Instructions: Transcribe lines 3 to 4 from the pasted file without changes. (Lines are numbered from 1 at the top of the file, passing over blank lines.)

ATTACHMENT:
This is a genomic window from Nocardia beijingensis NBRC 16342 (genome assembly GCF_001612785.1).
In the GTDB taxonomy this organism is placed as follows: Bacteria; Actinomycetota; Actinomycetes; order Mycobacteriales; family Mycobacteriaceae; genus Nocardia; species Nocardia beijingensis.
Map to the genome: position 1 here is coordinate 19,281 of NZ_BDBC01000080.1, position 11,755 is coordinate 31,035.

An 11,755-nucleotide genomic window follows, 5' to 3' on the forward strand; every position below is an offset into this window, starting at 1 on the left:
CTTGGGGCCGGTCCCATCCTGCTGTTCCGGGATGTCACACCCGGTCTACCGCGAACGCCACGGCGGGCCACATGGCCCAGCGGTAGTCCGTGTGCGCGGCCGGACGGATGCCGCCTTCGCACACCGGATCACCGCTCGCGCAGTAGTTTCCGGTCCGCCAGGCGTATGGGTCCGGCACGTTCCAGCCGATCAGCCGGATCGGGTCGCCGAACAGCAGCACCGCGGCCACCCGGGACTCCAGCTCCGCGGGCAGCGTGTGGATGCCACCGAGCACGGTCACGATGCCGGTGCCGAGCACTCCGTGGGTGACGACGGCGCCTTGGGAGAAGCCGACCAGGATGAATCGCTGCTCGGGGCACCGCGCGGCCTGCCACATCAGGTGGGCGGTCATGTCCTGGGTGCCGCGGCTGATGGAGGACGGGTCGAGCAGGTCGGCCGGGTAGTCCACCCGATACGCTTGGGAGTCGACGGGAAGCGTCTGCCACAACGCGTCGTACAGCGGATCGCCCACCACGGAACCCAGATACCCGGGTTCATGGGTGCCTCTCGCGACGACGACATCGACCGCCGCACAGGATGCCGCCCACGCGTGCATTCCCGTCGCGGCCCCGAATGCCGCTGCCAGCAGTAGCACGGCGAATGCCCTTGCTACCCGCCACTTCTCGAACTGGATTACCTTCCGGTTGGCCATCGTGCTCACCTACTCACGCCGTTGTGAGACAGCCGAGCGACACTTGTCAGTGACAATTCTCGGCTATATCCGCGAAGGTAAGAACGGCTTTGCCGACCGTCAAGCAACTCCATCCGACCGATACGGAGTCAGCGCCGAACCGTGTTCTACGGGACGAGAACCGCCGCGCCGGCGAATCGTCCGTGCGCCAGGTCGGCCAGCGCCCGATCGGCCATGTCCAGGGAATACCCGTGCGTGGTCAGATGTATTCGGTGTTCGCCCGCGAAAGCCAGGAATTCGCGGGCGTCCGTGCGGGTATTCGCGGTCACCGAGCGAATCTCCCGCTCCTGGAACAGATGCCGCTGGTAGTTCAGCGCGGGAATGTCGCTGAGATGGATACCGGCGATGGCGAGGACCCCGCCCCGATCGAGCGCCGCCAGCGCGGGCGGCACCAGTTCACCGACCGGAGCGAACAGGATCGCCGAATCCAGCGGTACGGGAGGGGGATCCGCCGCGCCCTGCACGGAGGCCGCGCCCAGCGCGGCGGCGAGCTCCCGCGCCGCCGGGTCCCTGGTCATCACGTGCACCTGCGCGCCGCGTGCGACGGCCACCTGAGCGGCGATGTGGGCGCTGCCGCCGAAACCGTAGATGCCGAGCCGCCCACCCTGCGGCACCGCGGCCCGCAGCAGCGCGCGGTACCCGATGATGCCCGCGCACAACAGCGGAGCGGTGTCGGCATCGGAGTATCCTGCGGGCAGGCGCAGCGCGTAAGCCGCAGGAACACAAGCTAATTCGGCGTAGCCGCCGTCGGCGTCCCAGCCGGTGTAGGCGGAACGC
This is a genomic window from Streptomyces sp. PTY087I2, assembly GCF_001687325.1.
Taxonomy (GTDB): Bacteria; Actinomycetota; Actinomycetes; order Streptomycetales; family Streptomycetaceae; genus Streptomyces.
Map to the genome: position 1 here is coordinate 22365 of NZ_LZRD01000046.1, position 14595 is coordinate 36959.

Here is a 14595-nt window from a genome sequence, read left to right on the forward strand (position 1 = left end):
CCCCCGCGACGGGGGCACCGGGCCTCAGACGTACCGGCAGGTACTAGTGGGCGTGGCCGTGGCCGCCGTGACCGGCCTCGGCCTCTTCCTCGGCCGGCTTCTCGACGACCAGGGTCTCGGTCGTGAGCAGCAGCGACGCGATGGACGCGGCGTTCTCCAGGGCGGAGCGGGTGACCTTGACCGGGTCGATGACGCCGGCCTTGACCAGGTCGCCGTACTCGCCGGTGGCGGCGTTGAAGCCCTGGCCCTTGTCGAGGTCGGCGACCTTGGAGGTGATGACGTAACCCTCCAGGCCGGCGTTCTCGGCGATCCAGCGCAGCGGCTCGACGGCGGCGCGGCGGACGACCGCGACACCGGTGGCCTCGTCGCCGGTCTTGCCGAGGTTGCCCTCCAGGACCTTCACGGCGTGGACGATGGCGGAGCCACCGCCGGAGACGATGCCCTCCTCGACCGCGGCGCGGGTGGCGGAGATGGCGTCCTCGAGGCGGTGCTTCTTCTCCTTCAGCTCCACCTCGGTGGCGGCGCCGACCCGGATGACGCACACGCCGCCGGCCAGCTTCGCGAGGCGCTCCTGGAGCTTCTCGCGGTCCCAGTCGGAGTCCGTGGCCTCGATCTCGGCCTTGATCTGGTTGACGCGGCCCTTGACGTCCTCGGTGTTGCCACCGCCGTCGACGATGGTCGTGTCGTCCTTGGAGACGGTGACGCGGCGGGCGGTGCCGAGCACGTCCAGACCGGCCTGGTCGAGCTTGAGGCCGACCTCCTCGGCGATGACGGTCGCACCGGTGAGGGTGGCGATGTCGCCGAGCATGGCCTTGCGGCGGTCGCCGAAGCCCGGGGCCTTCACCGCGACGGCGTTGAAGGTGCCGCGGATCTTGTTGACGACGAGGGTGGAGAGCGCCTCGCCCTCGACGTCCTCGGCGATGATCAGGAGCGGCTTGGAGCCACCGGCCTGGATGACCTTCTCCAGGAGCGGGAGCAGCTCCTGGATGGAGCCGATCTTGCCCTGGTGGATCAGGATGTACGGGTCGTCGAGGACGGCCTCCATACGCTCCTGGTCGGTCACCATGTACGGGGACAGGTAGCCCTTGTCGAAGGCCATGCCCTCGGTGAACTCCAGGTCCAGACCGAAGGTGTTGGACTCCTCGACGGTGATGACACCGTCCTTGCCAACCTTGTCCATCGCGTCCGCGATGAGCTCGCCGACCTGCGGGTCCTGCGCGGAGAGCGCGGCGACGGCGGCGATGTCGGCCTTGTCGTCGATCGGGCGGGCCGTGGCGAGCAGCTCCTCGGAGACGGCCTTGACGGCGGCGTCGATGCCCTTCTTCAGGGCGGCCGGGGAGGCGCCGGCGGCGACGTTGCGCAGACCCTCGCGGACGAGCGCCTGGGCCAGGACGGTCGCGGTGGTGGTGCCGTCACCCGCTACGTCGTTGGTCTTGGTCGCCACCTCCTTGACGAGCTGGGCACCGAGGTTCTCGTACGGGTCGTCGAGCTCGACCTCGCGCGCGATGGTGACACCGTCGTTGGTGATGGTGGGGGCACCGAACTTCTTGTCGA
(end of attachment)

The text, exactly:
Map to the genome: position 1 here is coordinate 19,281 of NZ_BDBC01000080.1, position 11,755 is coordinate 31,035.

An 11,755-nucleotide genomic window follows, 5' to 3' on the forward strand; every position below is an offset into this window, starting at 1 on the left: